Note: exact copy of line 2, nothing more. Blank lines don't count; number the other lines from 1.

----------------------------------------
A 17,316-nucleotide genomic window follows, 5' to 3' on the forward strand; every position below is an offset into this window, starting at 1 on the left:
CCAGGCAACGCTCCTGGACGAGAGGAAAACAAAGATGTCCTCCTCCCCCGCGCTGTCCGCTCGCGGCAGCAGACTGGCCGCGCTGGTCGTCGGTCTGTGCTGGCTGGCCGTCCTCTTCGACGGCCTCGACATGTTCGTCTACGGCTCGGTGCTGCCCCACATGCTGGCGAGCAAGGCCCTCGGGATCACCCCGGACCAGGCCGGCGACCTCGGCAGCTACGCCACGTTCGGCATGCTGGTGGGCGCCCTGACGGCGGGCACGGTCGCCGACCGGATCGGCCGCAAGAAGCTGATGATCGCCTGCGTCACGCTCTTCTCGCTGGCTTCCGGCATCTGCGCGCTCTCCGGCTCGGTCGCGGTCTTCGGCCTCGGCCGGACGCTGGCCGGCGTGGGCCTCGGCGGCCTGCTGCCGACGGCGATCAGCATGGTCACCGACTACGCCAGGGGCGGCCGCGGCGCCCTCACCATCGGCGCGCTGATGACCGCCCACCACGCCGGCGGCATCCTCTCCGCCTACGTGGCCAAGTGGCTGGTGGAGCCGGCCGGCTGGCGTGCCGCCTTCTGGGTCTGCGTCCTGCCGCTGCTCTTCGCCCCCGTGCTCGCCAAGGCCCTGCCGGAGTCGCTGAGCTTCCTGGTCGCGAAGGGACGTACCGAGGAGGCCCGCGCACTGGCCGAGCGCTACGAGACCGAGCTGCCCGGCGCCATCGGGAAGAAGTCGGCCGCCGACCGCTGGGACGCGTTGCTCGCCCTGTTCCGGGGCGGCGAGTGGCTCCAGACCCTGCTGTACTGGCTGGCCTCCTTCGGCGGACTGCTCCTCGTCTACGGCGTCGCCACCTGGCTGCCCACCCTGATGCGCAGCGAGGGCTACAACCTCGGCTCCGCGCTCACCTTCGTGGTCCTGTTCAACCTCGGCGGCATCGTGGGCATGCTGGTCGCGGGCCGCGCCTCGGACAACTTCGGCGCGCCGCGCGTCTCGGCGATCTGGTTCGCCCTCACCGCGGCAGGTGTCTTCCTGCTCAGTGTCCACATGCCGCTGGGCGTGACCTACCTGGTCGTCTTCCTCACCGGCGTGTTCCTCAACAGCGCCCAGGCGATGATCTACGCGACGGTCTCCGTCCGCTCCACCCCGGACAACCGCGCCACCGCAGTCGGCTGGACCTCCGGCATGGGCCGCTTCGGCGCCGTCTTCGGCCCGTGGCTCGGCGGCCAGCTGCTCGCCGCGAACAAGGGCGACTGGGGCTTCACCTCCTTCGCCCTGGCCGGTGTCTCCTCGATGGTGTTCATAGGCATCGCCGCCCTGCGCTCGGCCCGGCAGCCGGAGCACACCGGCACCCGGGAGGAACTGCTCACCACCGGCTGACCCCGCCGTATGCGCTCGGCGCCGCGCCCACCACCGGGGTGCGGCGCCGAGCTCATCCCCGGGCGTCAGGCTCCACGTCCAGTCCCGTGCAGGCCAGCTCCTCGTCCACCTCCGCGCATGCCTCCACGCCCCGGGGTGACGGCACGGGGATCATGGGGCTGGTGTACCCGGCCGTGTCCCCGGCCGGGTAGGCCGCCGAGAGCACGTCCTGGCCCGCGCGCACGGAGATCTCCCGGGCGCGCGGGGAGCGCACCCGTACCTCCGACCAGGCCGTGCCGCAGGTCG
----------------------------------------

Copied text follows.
CCAGGCAACGCTCCTGGACGAGAGGAAAACAAAGATGTCCTCCTCCCCCGCGCTGTCCGCTCGCGGCAGCAGACTGGCCGCGCTGGTCGTCGGTCTGTGCTGGCTGGCCGTCCTCTTCGACGGCCTCGACATGTTCGTCTACGGCTCGGTGCTGCCCCACATGCTGGCGAGCAAGGCCCTCGGGATCACCCCGGACCAGGCCGGCGACCTCGGCAGCTACGCCACGTTCGGCATGCTGGTGGGCGCCCTGACGGCGGGCACGGTCGCCGACCGGATCGGCCGCAAGAAGCTGATGATCGCCTGCGTCACGCTCTTCTCGCTGGCTTCCGGCATCTGCGCGCTCTCCGGCTCGGTCGCGGTCTTCGGCCTCGGCCGGACGCTGGCCGGCGTGGGCCTCGGCGGCCTGCTGCCGACGGCGATCAGCATGGTCACCGACTACGCCAGGGGCGGCCGCGGCGCCCTCACCATCGGCGCGCTGATGACCGCCCACCACGCCGGCGGCATCCTCTCCGCCTACGTGGCCAAGTGGCTGGTGGAGCCGGCCGGCTGGCGTGCCGCCTTCTGGGTCTGCGTCCTGCCGCTGCTCTTCGCCCCCGTGCTCGCCAAGGCCCTGCCGGAGTCGCTGAGCTTCCTGGTCGCGAAGGGACGTACCGAGGAGGCCCGCGCACTGGCCGAGCGCTACGAGACCGAGCTGCCCGGCGCCATCGGGAAGAAGTCGGCCGCCGACCGCTGGGACGCGTTGCTCGCCCTGTTCCGGGGCGGCGAGTGGCTCCAGACCCTGCTGTACTGGCTGGCCTCCTTCGGCGGACTGCTCCTCGTCTACGGCGTCGCCACCTGGCTGCCCACCCTGATGCGCAGCGAGGGCTACAACCTCGGCTCCGCGCTCACCTTCGTGGTCCTGTTCAACCTCGGCGGCATCGTGGGCATGCTGGTCGCGGGCCGCGCCTCGGACAACTTCGGCGCGCCGCGCGTCTCGGCGATCTGGTTCGCCCTCACCGCGGCAGGTGTCTTCCTGCTCAGTGTCCACATGCCGCTGGGCGTGACCTACCTGGTCGTCTTCCTCACCGGCGTGTTCCTCAACAGCGCCCAGGCGATGATCTACGCGACGGTCTCCGTCCGCTCCACCCCGGACAACCGCGCCACCGCAGTCGGCTGGACCTCCGGCATGGGCCGCTTCGGCGCCGTCTTCGGCCCGTGGCTCGGCGGCCAGCTGCTCGCCGCGAACAAGGGCGACTGGGGCTTCACCTCCTTCGCCCTGGCCGGTGTCTCCTCGATGGTGTTCATAGGCATCGCCGCCCTGCGCTCGGCCCGGCAGCCGGAGCACACCGGCACCCGGGAGGAACTGCTCACCACCGGCTGACCCCGCCGTATGCGCTCGGCGCCGCGCCCACCACCGGGGTGCGGCGCCGAGCTCATCCCCGGGCGTCAGGCTCCACGTCCAGTCCCGTGCAGGCCAGCTCCTCGTCCACCTCCGCGCATGCCTCCACGCCCCGGGGTGACGGCACGGGGATCATGGGGCTGGTGTACCCGGCCGTGTCCCCGGCCGGGTAGGCCGCCGAGAGCACGTCCTGGCCCGCGCGCACGGAGATCTCCCGGGCGCGCGGGGAGCGCACCCGTACCTCCGACCAGGCCGTGCCGCAGGTCG